Bruny Island, Tasmania Travel Video Guide - Aborigine, Bruny, fishing, hiking, Island, seafood, Tasmania, Truganini, Wildlife - Bruny Island Tasmania Travel Video Guide
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Bruny Island, Tasmania Travel Video Guide

Bruny Island is a 362-square-kilometre island located off the south-eastern coast of Tasmania, Australia. The island is separated from the Tasmanian mainland by the D’Entrecasteaux Channel, and its east coast lies within the Tasman Sea. Storm Bay is located to the island’s northeast.

Bruny Island has some of Tasmania’s most beautifully preserved natural environments with abundant wildlife and stunning clifftop views.

The island is about 50 km long but appears to be two islands with North and South Bruny joined by a narrow strip of land called The Neck. This isthmus is an important habitat for native wildlife. A highlight is South Bruny National Park, with towering cliffs overlooking long sandy beaches, coastal heathland, and underwater gardens of kelp seaweed with some amazing bushwalks to take it all in.

The island is also a haven for many rare and endangered plants and animals.

Rob Pennicott and his artist wife Michaye live an idyllic family life on Bruny Island. Surrounded by nature and a bountiful sea, Bruny appears to be paradise, but as Rob suggests, may not be for everyone. I also discuss the sad history of Truganini, the last full-blooded Tasmanian Aborigine.

We hope you enjoyed this Bruny Island, Tasmania Travel Video Guide. Though our video guides are designed to provide further awareness into what it might be like to live in the state of Tasmania, we’re hopeful that this video will also help you to choose places to visit (or even call home) when living in Australia.

Have you visited Bruny Island, Tasmania before?

Have you visited any of the locations featured in our video before? What did you think? Would you go back? Could you live there?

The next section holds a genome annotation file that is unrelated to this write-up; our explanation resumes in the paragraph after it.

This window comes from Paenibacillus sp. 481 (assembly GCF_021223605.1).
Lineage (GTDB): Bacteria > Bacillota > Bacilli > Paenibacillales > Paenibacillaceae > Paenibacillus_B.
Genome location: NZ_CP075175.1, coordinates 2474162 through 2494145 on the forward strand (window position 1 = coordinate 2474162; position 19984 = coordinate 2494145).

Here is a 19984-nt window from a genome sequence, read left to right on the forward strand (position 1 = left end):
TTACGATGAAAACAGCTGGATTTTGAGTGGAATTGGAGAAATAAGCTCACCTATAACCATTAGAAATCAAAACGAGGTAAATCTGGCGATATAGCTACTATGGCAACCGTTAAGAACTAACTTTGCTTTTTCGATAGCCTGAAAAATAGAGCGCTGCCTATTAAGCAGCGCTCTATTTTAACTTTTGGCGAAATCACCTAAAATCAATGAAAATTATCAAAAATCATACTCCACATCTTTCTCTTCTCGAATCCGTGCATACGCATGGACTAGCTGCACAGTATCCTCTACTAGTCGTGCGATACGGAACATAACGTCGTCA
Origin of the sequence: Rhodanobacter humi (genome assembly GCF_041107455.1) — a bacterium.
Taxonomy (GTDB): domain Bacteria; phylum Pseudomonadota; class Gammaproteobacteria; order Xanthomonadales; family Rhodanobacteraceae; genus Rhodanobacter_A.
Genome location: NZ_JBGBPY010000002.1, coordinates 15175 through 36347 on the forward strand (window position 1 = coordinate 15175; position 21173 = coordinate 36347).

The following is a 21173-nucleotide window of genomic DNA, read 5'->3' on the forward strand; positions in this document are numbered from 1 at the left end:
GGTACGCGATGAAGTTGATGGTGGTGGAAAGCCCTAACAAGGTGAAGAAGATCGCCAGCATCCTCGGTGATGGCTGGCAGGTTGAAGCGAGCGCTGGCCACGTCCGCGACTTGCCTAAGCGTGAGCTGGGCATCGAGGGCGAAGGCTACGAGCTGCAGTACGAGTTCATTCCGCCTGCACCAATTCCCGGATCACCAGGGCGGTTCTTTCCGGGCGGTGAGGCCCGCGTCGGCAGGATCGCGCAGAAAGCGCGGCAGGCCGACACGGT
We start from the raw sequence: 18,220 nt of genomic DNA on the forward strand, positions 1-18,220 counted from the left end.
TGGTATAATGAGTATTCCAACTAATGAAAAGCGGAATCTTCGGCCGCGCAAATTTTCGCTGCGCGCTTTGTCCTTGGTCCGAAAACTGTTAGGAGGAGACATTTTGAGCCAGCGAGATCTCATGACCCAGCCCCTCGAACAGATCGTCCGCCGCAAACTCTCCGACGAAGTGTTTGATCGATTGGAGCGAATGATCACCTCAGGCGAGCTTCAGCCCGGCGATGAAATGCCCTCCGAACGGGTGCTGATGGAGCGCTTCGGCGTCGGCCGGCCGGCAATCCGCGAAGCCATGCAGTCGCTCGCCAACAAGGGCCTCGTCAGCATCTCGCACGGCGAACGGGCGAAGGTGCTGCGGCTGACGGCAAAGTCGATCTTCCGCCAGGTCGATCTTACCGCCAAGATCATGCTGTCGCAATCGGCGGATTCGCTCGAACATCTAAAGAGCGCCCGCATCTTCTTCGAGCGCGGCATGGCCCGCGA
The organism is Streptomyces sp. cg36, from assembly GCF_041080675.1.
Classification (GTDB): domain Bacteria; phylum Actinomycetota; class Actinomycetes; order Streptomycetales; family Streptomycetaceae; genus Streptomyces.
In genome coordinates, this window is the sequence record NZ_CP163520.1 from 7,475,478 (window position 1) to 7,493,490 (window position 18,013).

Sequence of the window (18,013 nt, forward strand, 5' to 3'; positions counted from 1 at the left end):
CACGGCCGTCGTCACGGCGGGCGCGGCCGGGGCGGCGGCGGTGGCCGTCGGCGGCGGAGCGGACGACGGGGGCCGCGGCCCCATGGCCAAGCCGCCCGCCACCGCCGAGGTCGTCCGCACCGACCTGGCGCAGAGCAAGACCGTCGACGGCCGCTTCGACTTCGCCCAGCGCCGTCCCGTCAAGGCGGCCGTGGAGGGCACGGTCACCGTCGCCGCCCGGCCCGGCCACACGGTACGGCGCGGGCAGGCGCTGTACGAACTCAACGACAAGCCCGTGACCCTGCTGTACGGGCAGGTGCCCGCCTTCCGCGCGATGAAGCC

We’d love to hear your views so please share these in our comments below.

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Written by Mark

As the founder of Getting Down Under, Mark is passionate about demystifying the process associated with a move to Australia. Having launched Getting Down Under in early January 2006 and made the move to Australia from the UK in the same year, Mark continues to share resources and support for those looking for assistance. If you have a question for Mark, please post in our Community Forums. Please note All information provided on Getting Down Under should be considered in conjunction with our disclaimer. Please seek professional advice if you have any doubts!

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Overlander.tv
Guest
Overlander.tv
11 years ago

Hi AliOtis
Yeah it is a pretty sad story about the Tassie Aboriginals. Tassie's history was very brutal, for both the Aboriginals and convicts. How do we move on from this? I suppose acknowledging it helps.

AP Seim
Guest
AP Seim
11 years ago

Great video. That family lives the exact lifestyle I hope to one day live. It would be incredibly fun to be a kid in that environment!

Overlander.tv
Guest
Overlander.tv
11 years ago

I think Noah, Rob's son had saltwater in his veins!
See him in the boat, amazing

chilbury.
Guest
chilbury.
11 years ago

Great video bloke 5 stars.

Overlander.tv
Guest
Overlander.tv
11 years ago

good to hear from u chilbury
where r u in this big brown land now?

HutchTV
Guest
HutchTV
11 years ago

You've done it again… the quality of your work is scary, Overlander you rule

Overlander.tv
Guest
Overlander.tv
11 years ago

i sense a little sarcasm in your comment, u cheeky bugger Adam!

Curtis Kinoo
Guest
Curtis Kinoo
11 years ago

Very nice video mate! Keep up the wonderful work….

shirubia78
Guest
shirubia78
11 years ago

Great work and wonderful background info! Excellent!

Arinator74
Guest
Arinator74
11 years ago

I wished it would be more colder there :)

gresiu7
Guest
gresiu7
10 years ago

relaXing NICE VIDEO guidER i like iT cheers from AMSTERDAM

p.o.Diddy
Guest
p.o.Diddy
10 years ago

Overlander, I just have to ask you this question…Do you have any experiences of your own that would lead you to believe the Tasmanian tigers still exist (or not)?

Overlander.tv
Guest
Overlander.tv
10 years ago

@kbvilla There have been a lot of people that have spent a lot of time and money finding a tiger, including Bob Brown who I interview for the sth wst wilderness story. Very slim chance

garluns
Guest
garluns
8 years ago

going there this april, my first visit to tamania and bruny island.

Whitehamburgers Map of Tassie Downunder
Guest
Whitehamburgers Map of Tassie Downunder
5 years ago

Nicely cut video. Well done.

go the rat
Guest
go the rat
1 year ago

Trugani should of called beyond blue !

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